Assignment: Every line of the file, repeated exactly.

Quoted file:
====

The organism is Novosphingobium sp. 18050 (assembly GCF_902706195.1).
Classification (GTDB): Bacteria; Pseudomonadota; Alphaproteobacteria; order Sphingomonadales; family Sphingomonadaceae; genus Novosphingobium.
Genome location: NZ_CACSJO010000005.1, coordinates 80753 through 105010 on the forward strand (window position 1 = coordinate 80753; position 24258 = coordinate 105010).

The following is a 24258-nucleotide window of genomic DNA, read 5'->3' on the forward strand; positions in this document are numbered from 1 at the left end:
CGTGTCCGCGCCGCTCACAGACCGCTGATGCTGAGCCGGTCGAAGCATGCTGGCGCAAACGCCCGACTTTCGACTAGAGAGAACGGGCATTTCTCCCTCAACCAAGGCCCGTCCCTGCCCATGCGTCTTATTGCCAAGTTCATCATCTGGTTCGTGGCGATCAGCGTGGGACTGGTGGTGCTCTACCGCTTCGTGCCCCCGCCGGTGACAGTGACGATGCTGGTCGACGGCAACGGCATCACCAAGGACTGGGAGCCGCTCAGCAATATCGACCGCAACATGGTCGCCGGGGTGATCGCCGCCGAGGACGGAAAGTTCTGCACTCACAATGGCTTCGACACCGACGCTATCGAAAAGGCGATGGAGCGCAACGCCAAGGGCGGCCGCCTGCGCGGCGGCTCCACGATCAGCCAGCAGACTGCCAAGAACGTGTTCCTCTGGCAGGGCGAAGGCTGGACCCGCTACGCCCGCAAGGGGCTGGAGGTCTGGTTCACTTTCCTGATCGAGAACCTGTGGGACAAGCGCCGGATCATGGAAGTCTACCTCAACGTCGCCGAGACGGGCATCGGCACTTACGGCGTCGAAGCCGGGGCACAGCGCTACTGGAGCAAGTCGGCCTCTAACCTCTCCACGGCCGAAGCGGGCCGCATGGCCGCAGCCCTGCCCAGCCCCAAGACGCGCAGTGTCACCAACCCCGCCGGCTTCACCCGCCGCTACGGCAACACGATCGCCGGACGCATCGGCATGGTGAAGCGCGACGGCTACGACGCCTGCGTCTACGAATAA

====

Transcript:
The organism is Novosphingobium sp. 18050 (assembly GCF_902706195.1).
Classification (GTDB): Bacteria; Pseudomonadota; Alphaproteobacteria; order Sphingomonadales; family Sphingomonadaceae; genus Novosphingobium.
Genome location: NZ_CACSJO010000005.1, coordinates 80753 through 105010 on the forward strand (window position 1 = coordinate 80753; position 24258 = coordinate 105010).

The following is a 24258-nucleotide window of genomic DNA, read 5'->3' on the forward strand; positions in this document are numbered from 1 at the left end:
CGTGTCCGCGCCGCTCACAGACCGCTGATGCTGAGCCGGTCGAAGCATGCTGGCGCAAACGCCCGACTTTCGACTAGAGAGAACGGGCATTTCTCCCTCAACCAAGGCCCGTCCCTGCCCATGCGTCTTATTGCCAAGTTCATCATCTGGTTCGTGGCGATCAGCGTGGGACTGGTGGTGCTCTACCGCTTCGTGCCCCCGCCGGTGACAGTGACGATGCTGGTCGACGGCAACGGCATCACCAAGGACTGGGAGCCGCTCAGCAATATCGACCGCAACATGGTCGCCGGGGTGATCGCCGCCGAGGACGGAAAGTTCTGCACTCACAATGGCTTCGACACCGACGCTATCGAAAAGGCGATGGAGCGCAACGCCAAGGGCGGCCGCCTGCGCGGCGGCTCCACGATCAGCCAGCAGACTGCCAAGAACGTGTTCCTCTGGCAGGGCGAAGGCTGGACCCGCTACGCCCGCAAGGGGCTGGAGGTCTGGTTCACTTTCCTGATCGAGAACCTGTGGGACAAGCGCCGGATCATGGAAGTCTACCTCAACGTCGCCGAGACGGGCATCGGCACTTACGGCGTCGAAGCCGGGGCACAGCGCTACTGGAGCAAGTCGGCCTCTAACCTCTCCACGGCCGAAGCGGGCCGCATGGCCGCAGCCCTGCCCAGCCCCAAGACGCGCAGTGTCACCAACCCCGCCGGCTTCACCCGCCGCTACGGCAACACGATCGCCGGACGCATCGGCATGGTGAAGCGCGACGGCTACGACGCCTGCGTCTACGAATAA